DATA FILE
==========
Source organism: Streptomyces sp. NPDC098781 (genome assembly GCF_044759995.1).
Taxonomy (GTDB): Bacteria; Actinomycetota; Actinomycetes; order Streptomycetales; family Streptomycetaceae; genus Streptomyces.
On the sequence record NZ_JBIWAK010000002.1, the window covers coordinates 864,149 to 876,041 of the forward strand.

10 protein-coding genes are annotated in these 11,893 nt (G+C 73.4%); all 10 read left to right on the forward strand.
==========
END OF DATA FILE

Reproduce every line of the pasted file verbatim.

Source organism: Streptomyces sp. NPDC098781 (genome assembly GCF_044759995.1).
Taxonomy (GTDB): Bacteria; Actinomycetota; Actinomycetes; order Streptomycetales; family Streptomycetaceae; genus Streptomyces.
On the sequence record NZ_JBIWAK010000002.1, the window covers coordinates 864,149 to 876,041 of the forward strand.

10 protein-coding genes are annotated in these 11,893 nt (G+C 73.4%); all 10 read left to right on the forward strand.